"All the problems can be solved through talks. We have signed the historic Ganges Water Treaty, ensuring fair share of its water. We will be able to resolve the Tipaimukh issue also," Hasina told Bangladesh Parliament on Monday evening.
Zia, the leader of main opposition BNP, has sent a letter to Hasina, seeking her help in sending a separate delegation of her party, also including several experts, to the site of dam in Manipur.
Hasina had earlier said the BNP could join a parliamentary delegation or send a separate team to the site.
According to BNP sources, Zia in her letter said, she thought the national consensus could have been expressed "if we could all send a single team comprising technical experts to the site" on the common Barak River.
"But you have asked the BNP to send a separate team to Tipaimukh. We agree to your proposal in the national interest and will send a delegation consisting of technical experts," Zia wrote, asking the Premier to allow the opposition delegation to visit the site with the help of the Bangladesh foreign ministry.
Hasina, also the President of the ruling Awami League, said she was yet to read Zia's letter but if the leader of the opposition wants to include names from her party in the delegation to visit Tipaimukh, "they will certainly go."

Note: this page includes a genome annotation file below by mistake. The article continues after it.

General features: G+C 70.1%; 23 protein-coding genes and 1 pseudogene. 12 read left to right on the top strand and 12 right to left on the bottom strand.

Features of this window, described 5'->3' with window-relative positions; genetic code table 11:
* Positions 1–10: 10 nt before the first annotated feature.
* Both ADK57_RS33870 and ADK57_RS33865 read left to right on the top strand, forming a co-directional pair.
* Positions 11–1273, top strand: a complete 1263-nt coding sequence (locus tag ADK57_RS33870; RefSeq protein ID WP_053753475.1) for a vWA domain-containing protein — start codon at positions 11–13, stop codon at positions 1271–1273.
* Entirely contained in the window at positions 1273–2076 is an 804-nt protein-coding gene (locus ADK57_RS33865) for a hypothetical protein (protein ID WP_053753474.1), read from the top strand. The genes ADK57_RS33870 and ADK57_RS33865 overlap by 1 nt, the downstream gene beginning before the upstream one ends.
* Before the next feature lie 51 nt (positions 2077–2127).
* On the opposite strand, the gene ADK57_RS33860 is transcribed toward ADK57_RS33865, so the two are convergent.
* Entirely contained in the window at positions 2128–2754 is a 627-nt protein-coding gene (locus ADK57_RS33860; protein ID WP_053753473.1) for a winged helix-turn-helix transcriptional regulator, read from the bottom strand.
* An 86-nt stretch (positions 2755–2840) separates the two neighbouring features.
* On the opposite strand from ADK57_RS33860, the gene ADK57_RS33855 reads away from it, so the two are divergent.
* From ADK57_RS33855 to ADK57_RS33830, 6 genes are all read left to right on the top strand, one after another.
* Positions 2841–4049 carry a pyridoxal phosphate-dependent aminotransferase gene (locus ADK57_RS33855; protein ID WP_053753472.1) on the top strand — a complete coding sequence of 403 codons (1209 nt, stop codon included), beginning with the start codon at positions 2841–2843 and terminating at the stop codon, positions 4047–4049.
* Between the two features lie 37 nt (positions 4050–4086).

"I am yet to go through it, I believe that co-operation of all is necessary to resolve any problem," she said.
Hasina, however, said she was not sure if the opposition was "shouting" over Tipaimukh dam issue to "find an issue" against her government and added that "I would have been happy if they (BNP) had raised their voice (against Tipaimukh dam) during their rule."
The Tipaimukh issue is now at the centre-stage of Dhaka-New Delhi relations as Foreign Minister Dipu Moni earlier this week asked India to suspend construction of the dam until a Bangladeshi parliamentary committee visited the site for an impact assessment as proposed by New Delhi.
Bangladesh recently decided to send a parliamentary delegation to the site along its northeastern frontier as suggested by Foreign Secretary Shivshankar Menon during a visit in Dhaka two months ago, while New Delhi said the dam was meant for producing hydro-electricity, not to withdraw water for irrigation purpose.
Zia last week sent a letter to Prime Minister Manmohon Singh urging him to stop construction of the dam, claiming it could affect ecosystem as well as livelihood in the region.
BNP last week also demanded "withdrawal" of Indian High Commissioner, Pinak Ranjan Chakravarty, for what it alleged his "objectionable comments" on the issue.